Senator Vitter (R-LA) has read Hausman (2012) and the news is not good:
Today, U.S. Sen. David Vitter (R-La.), top Republican on the Environment and Public Works Committee, sent a letter to Jonathan B. Jarvis, Director of the National Park Service (NPS), regarding the NPS's intention to use a controversial survey method in order to assign a monetary value to increased "visibility" at national parks and wilderness areas. Instead of actual scientific data, the results from the public opinion survey would be used in cost-benefit analyses by the U.S. Environmental Protection Agency (EPA) in future rulemaking under the Clean Air Act (CAA), including the regional haze rule.
"This survey is just a ploy that won't benefit park goers - it only benefits the EPA's ability to make more rules," said Vitter. "The survey could ask if people want the sky to be more blue when they go to a park, and how much they would be willing to pay for that. The surveyed person can answer $100, or some arbitrary amount they'd hypothetically be willing to pay, but could not even have any intention of visiting the park. This method doesn't make sense and obviously lacks credibility and scientific value, and it could lead to significantly more control over air rules for the EPA."
The willingness-to-pay survey is based on what people would say they would do in a hypothetical situation, as opposed to what they actually do in practice. According to economists cited in the letter, these types of surveys frequently yield inflated and inaccurate values.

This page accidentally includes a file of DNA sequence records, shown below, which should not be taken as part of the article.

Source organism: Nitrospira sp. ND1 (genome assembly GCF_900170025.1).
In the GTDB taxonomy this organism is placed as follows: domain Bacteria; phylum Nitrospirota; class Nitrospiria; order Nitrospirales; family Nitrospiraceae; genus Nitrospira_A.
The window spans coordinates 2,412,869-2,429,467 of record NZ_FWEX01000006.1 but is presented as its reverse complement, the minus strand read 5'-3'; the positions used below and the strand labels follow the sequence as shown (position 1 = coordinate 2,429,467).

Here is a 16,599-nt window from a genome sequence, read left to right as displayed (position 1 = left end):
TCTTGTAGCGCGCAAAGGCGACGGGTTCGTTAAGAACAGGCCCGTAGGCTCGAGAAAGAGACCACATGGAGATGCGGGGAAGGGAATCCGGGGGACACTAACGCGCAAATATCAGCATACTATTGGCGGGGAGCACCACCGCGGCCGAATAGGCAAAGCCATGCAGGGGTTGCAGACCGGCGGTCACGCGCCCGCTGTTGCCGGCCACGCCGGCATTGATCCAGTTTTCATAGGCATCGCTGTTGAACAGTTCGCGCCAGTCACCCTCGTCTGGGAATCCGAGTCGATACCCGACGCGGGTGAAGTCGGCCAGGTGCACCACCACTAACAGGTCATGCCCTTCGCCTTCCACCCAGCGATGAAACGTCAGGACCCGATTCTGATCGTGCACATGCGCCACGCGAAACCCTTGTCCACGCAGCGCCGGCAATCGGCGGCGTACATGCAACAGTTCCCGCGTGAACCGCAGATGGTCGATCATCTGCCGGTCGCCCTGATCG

Hausman (2012) is cited in footnote 2 of the letter. Here is what I said in a letter to Sen. Vitter:
I have read your letter to the NPS director about the use of the contingent valuation method and would like to try to make you aware of some other research on the issue. Hausman (2012) was written as part of a three article symposium in the Journal of Economic Perspectives. The other two papers are much more supportive of the ability of the contingent valuation method to accurately measure economic values that the public may hold. In response to Hausman, Tim Haab, Matt Interis, Dan Petrolia and myself wrote a response that pointed out that Hausman (2012) ignores much of the scientific literature concerning the method.
This is our summary: Hausman “selectively” reviewed the contingent valuation method (CVM) literature in 2012 and failed to find progress in the method during the 18 years since Diamond and Hausman argued that unquantified benefits and costs are preferred to those quantified by CVM. In this manuscript, we provide counter-arguments to Hausman's claims, not with the intent to convince the reader that the debate over CVM is settled in favor of the method, but rather to argue that the intellectual debate over CVM is ongoing, that dismissing CVM is unwarranted, and that plenty of work remains to be done for the truly curious researcher."
The paper was published in Applied Economic Perspectives and Policy. I would be happy to send you a copy of this paper if you think it might be helpful.
John C. Whitehead
Department of Economics
Appalachian State University
You can send your own letter here: http://www.vitter.senate.gov/contact/email-senator-vitter and here http://www.epw.senate.gov/public/index.cfm?FuseAction=ContactUs.ContactForm.
Hat tip: Robert Joshi via the twitter